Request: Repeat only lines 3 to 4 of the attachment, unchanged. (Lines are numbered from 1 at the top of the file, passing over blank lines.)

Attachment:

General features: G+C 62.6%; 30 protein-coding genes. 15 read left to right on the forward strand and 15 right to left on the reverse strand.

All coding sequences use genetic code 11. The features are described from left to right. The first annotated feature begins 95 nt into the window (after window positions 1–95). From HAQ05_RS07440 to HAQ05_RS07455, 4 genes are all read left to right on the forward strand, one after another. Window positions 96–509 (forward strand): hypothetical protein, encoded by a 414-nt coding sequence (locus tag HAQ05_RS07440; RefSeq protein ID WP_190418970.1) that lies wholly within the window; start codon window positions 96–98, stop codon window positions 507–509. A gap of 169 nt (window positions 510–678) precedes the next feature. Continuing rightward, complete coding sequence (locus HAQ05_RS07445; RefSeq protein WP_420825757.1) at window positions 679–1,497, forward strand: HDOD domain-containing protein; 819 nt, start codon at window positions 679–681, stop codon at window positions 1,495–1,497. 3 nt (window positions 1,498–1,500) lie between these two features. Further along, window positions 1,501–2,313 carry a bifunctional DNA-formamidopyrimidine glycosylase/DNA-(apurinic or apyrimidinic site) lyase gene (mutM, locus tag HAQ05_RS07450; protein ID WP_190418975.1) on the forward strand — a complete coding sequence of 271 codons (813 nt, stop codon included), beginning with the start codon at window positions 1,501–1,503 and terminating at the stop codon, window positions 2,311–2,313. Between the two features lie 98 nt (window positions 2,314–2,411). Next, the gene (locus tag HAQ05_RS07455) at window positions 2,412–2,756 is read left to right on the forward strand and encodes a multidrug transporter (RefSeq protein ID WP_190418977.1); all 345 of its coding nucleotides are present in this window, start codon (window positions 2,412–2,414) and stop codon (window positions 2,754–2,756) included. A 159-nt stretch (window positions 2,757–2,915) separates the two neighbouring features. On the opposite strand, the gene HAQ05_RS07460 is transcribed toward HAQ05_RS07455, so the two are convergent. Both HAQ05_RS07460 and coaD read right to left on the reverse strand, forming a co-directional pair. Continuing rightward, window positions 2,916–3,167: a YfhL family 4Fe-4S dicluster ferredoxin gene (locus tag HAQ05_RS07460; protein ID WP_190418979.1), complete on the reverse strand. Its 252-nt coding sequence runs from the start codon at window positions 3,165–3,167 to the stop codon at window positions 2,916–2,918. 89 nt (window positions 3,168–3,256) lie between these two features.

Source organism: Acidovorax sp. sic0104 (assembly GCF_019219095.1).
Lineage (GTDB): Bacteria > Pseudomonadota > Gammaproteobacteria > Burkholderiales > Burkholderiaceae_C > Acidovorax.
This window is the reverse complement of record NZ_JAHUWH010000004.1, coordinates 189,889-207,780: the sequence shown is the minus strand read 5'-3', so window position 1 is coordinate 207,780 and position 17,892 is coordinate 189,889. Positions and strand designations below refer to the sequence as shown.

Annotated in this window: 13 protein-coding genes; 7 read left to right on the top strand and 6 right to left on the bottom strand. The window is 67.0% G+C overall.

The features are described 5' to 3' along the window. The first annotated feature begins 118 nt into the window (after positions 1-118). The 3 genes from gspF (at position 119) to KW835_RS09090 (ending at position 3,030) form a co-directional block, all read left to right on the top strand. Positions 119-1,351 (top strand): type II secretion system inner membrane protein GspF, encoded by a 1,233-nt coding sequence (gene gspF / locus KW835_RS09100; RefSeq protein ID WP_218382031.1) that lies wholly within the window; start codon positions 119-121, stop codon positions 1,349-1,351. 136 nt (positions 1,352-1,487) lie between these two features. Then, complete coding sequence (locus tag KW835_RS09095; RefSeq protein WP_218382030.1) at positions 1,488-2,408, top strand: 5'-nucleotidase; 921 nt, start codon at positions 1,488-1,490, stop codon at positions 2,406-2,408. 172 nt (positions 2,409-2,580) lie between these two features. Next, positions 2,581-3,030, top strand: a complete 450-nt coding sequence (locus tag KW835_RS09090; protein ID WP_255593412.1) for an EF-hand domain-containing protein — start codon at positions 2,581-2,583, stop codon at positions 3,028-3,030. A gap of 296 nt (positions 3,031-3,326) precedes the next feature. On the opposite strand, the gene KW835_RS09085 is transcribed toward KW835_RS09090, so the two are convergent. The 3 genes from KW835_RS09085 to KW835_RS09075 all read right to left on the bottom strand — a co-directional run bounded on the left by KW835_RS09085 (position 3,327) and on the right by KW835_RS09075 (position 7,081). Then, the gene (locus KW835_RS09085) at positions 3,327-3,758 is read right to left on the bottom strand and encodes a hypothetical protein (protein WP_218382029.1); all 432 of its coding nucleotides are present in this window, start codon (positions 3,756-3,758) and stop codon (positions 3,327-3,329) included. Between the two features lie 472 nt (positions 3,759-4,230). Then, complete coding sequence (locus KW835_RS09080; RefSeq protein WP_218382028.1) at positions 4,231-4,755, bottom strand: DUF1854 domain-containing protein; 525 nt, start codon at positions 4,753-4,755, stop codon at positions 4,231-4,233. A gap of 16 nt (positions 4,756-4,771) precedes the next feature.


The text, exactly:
Source organism: Acidovorax sp. sic0104 (assembly GCF_019219095.1).
Lineage (GTDB): Bacteria > Pseudomonadota > Gammaproteobacteria > Burkholderiales > Burkholderiaceae_C > Acidovorax.